¡Sí, se puede!
Good Food = Fair Food
Language Barriers Prevent Non-English Speakers in Michigan From Accessing Basic Resources
Last month, we shared a story about Governor Whitmer's support for undocumented immigrants' rights to get a driver's license. However, there are still barriers to getting a license for non-English speaking immigrants and residents in Michigan.

What Every Driver Must Know is a free booklet available to Michiganders to help them prepare for the written portion of the Michigan driving test. 23 years ago, there was a Spanish-language version available in print. However, a Spanish-language booklet is no longer updated or provided by the Secretary of State. While the final written test is available in various languages (and can be read aloud to the test-taker in their preferred language) there are still many non-English speakers who need the booklet to prepare for the test.

We contacted the Michigan Secretary of State's office to find out if they had the booklet, or a similar resource, in Spanish. We were told there are none, and then the office suggested we have someone translate the booklet for the test taker. Michiganders come from a variety of backgrounds and speak many different languages. If Michigan is serious about keeping our roads safe and helping people with limited English Proficiency (LEP) the SOS should make it easier to access resources in other languages. click here to share your opinion with our SOS as we continue our advocacy for language access
State Agency Calls Bedbugs at Migrant Camps a "Common Problem"
This summer, our outreach staff worked hard to visit camps and make sure that the farm workers were being treated well by their employers. During one of their last visits in August, they found several camps that showed signs of bedbug infestations. Lots of empty cans of bedbug spray, mattresses thrown out or perched above clothes lines. When we spoke to the workers living at those camps, they confirmed that some of the units had bedbugs. We reported infestation to the corresponding state agency, so they could do an inspection and collaborate with the employer to rectify the situation. However, the response we received from the agency was lackluster, “Bedbugs are not an uncommon problem in Migrant Labor Housing." Still, the agency agreed to assign it to an inspector. Unfortunately, it is true that bedbugs are common in Migrant Labor Housing locations, but we believe that stricter enforcement will reduce the health hazard bedbugs pose to our migrant population. This is our priority. Workers change housing units frequently as they follow the crops, often having moved on by the time an inspector can respond.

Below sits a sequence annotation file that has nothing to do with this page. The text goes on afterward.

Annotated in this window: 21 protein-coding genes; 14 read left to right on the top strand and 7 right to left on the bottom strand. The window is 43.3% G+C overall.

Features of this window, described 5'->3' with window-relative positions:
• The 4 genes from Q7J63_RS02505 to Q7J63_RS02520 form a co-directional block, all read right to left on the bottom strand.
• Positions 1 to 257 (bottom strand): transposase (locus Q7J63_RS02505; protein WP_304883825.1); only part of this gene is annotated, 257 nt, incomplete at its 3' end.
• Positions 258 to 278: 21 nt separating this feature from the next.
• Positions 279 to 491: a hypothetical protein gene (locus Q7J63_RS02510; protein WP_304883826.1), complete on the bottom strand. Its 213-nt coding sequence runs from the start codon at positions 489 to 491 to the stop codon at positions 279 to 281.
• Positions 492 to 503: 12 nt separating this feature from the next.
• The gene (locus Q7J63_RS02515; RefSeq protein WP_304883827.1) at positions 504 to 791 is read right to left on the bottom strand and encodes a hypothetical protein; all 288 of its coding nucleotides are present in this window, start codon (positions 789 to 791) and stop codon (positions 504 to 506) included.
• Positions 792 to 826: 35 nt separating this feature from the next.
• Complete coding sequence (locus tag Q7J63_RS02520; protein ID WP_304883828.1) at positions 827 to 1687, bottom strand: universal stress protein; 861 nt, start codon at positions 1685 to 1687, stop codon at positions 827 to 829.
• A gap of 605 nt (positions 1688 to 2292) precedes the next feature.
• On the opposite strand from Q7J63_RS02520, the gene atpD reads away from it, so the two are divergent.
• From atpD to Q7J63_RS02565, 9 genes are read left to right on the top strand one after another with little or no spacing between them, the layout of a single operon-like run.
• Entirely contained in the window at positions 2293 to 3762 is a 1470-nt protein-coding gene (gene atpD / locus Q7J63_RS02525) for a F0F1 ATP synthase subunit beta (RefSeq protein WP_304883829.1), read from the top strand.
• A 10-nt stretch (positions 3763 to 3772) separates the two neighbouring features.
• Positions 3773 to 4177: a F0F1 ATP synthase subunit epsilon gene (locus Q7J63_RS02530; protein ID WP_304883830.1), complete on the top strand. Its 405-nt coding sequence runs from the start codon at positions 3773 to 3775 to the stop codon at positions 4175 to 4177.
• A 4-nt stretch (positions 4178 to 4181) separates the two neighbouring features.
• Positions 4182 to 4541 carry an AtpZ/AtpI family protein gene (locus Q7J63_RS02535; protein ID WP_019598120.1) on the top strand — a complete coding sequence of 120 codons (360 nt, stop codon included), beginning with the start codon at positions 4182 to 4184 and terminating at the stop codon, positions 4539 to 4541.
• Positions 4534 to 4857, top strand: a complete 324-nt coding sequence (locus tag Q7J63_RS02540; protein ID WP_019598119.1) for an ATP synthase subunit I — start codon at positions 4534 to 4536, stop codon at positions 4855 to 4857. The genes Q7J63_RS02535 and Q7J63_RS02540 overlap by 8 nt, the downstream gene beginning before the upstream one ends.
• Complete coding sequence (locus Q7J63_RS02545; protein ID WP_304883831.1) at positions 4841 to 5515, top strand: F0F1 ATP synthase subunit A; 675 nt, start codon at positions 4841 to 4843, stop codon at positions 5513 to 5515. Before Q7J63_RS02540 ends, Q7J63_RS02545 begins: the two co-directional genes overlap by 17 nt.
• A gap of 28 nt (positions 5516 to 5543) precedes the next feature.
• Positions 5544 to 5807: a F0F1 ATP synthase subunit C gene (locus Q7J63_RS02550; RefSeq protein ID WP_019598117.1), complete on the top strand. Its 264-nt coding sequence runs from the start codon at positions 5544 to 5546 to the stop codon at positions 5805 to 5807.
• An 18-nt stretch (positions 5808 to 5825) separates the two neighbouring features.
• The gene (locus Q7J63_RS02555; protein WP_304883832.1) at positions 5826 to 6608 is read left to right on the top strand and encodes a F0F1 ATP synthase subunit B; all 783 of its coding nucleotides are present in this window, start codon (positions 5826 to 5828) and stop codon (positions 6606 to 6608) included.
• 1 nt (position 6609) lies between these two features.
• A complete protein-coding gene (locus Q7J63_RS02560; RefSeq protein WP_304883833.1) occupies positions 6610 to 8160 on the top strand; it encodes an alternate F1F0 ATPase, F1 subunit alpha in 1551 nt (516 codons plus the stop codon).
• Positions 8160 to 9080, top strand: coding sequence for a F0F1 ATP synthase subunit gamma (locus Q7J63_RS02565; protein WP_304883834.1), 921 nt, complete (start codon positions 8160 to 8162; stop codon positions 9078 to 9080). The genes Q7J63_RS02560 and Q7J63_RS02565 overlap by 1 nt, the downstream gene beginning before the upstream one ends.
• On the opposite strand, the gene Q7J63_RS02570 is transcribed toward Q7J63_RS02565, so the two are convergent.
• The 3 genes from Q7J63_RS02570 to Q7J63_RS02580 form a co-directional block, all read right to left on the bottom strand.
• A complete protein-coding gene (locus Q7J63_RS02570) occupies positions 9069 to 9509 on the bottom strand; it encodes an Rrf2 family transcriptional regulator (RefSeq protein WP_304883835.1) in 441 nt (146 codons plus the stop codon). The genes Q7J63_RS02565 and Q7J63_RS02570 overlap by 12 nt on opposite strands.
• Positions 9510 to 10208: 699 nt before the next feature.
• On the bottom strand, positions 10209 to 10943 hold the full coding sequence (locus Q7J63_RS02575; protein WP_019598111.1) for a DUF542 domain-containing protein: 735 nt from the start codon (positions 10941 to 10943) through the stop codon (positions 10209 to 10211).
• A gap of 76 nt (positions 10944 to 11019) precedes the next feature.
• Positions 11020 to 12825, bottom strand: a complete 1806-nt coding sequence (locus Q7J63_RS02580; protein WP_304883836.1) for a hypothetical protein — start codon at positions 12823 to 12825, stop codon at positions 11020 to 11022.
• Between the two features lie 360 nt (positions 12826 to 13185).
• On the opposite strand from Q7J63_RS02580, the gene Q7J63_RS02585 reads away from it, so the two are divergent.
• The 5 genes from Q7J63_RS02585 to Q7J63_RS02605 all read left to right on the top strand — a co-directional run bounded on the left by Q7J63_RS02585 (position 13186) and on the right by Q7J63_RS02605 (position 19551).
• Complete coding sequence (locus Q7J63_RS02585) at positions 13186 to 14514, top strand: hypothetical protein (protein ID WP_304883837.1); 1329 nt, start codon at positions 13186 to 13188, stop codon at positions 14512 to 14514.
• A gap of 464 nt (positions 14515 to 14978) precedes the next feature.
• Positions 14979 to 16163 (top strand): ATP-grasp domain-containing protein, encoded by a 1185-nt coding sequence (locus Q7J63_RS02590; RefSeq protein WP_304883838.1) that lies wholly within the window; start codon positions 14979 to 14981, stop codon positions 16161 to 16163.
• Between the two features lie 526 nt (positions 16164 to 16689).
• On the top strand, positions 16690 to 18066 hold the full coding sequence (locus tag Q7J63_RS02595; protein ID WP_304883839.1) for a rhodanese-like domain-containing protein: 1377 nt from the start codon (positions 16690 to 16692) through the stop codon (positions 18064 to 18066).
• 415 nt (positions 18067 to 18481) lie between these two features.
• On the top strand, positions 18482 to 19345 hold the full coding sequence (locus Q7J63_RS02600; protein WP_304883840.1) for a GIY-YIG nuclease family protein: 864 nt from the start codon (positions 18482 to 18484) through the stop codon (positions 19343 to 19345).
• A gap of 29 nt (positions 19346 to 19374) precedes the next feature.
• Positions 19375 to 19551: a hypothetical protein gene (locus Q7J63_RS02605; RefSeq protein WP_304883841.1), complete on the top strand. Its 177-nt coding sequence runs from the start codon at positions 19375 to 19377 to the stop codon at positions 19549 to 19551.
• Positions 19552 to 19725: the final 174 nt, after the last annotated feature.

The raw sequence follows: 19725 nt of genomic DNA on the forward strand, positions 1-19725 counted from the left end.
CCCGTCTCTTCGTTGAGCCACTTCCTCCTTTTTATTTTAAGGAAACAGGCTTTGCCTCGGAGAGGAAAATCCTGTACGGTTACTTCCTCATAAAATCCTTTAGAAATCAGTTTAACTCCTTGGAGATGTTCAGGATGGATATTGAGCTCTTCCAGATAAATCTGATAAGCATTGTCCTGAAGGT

Currently, Michigan has five Migrant Labor Housing inspectors for the entire state. With about 900 registered camps in the lower peninsula, 4,000 living units, and a capacity for about 23,000 people. With frequent bedbug and rodent infestations, the safety of our state's migrant workers is at risk. More resources are necessary for our state to be able to adequately monitor the conditions of Migrant Labor Housing. Join us in contacting your Michigan Representative to share your concern for the safety of our migrant workers.
End of Summer Outreach
August 29th marked our last official day of Summer outreach. Below are some of our favorite moments from this summer. The info-graphic demonstrates just how important our outreach visits are. We are able to make face-to-face contact with a population of workers that are vulnerable to abuse, and do not have time or resources to seek out traditional legal help. Outreach allows us to let them know we are here to help!
Harvest of Justice
On September 26th, we are hosting our annual Harvest of Justice event. We'd love to see you there, so you can learn about our organization.

Please see the link below and email Mary Bennett to RSVP by Wednesday, September 18th. While there is no charge for this event, we do hope you feel compelled to financially support our mission.

Kent County Farms Visit
Migrant Legal Aid and County Commissioners visited Kent County farms at the end of August to learn about West Michigan's agriculture business and see first-hand how hard the harvesters work to bring us food.
Pickle fields at Heffron Farms in Belding, Michigan
Supreme Court Rules in Favor of Trump's "Asylum Ban"
On Wednesday, September 11th. The Supreme Court ruled that the Trump administration may continue enforcing its new, restrictive asylum policy until a final legal decision is made.

The new policy would allow the Trump administration to drastically limit who is able to submit asylum applications in the United States by barring any asylum seekers who traveled through another country on their way to the United States from applying for asylum.